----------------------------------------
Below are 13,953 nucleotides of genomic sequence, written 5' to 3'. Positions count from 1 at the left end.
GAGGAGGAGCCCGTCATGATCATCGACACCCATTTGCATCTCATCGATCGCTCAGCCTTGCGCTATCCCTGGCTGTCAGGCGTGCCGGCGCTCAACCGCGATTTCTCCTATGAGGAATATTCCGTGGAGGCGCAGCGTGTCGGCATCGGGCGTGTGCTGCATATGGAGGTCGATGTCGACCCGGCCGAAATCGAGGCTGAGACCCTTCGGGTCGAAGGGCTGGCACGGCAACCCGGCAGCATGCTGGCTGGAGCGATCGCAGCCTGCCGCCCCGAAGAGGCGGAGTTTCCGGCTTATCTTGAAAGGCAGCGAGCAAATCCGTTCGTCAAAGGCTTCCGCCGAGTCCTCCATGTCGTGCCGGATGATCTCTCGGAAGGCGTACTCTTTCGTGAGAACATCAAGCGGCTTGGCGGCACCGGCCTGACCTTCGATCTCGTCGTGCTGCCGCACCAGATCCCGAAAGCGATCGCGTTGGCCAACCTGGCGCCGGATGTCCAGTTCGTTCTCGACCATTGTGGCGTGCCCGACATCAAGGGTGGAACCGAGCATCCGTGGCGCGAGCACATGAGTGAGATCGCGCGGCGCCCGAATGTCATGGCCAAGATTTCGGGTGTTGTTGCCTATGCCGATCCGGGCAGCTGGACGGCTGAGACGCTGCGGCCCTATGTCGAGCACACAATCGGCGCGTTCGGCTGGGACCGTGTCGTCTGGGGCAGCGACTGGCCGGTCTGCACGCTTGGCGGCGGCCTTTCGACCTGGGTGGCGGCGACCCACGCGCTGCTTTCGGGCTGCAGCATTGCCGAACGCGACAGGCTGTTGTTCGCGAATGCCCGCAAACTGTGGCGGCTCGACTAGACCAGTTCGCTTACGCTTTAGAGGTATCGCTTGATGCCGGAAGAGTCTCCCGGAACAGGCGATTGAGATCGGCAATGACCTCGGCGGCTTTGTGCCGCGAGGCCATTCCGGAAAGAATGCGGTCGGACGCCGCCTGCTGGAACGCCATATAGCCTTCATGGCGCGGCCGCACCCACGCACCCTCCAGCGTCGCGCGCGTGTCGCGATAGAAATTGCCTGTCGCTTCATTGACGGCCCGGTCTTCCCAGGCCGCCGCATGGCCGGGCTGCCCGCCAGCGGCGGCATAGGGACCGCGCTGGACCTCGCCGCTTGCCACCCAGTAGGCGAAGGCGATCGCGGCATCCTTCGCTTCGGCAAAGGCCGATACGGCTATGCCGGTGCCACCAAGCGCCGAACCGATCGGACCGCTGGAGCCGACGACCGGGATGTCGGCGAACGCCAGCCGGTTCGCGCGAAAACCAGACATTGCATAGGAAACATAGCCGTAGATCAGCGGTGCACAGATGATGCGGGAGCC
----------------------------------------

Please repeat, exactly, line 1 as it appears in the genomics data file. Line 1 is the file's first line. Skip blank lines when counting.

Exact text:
Below are 13,953 nucleotides of genomic sequence, written 5' to 3'. Positions count from 1 at the left end.